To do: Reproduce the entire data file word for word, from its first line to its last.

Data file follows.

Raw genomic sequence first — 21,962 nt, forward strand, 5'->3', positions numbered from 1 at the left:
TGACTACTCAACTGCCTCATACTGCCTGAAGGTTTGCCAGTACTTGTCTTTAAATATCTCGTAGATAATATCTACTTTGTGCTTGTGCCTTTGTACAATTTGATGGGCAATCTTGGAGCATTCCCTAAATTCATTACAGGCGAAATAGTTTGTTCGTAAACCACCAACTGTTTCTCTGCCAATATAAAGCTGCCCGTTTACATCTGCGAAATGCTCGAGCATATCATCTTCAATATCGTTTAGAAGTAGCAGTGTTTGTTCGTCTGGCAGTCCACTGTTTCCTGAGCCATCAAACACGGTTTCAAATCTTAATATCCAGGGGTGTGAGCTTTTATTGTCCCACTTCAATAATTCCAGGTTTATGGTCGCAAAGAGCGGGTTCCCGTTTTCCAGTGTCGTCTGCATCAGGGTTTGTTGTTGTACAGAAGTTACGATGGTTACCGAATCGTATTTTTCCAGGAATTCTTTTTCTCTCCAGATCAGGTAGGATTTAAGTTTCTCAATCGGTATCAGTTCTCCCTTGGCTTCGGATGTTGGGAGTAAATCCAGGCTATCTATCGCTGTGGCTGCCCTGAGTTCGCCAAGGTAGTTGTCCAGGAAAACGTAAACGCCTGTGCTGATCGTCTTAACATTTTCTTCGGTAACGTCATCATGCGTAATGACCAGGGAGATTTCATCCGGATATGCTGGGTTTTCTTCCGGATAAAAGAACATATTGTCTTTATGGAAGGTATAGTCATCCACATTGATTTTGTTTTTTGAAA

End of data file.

Raw genomic sequence first — 21,962 nt, forward strand, 5'->3', positions numbered from 1 at the left:
TGACTACTCAACTGCCTCATACTGCCTGAAGGTTTGCCAGTACTTGTCTTTAAATATCTCGTAGATAATATCTACTTTGTGCTTGTGCCTTTGTACAATTTGATGGGCAATCTTGGAGCATTCCCTAAATTCATTACAGGCGAAATAGTTTGTTCGTAAACCACCAACTGTTTCTCTGCCAATATAAAGCTGCCCGTTTACATCTGCGAAATGCTCGAGCATATCATCTTCAATATCGTTTAGAAGTAGCAGTGTTTGTTCGTCTGGCAGTCCACTGTTTCCTGAGCCATCAAACACGGTTTCAAATCTTAATATCCAGGGGTGTGAGCTTTTATTGTCCCACTTCAATAATTCCAGGTTTATGGTCGCAAAGAGCGGGTTCCCGTTTTCCAGTGTCGTCTGCATCAGGGTTTGTTGTTGTACAGAAGTTACGATGGTTACCGAATCGTATTTTTCCAGGAATTCTTTTTCTCTCCAGATCAGGTAGGATTTAAGTTTCTCAATCGGTATCAGTTCTCCCTTGGCTTCGGATGTTGGGAGTAAATCCAGGCTATCTATCGCTGTGGCTGCCCTGAGTTCGCCAAGGTAGTTGTCCAGGAAAACGTAAACGCCTGTGCTGATCGTCTTAACATTTTCTTCGGTAACGTCATCATGCGTAATGACCAGGGAGATTTCATCCGGATATGCTGGGTTTTCTTCCGGATAAAAGAACATATTGTCTTTATGGAAGGTATAGTCATCCACATTGATTTTGTTTTTTGAAA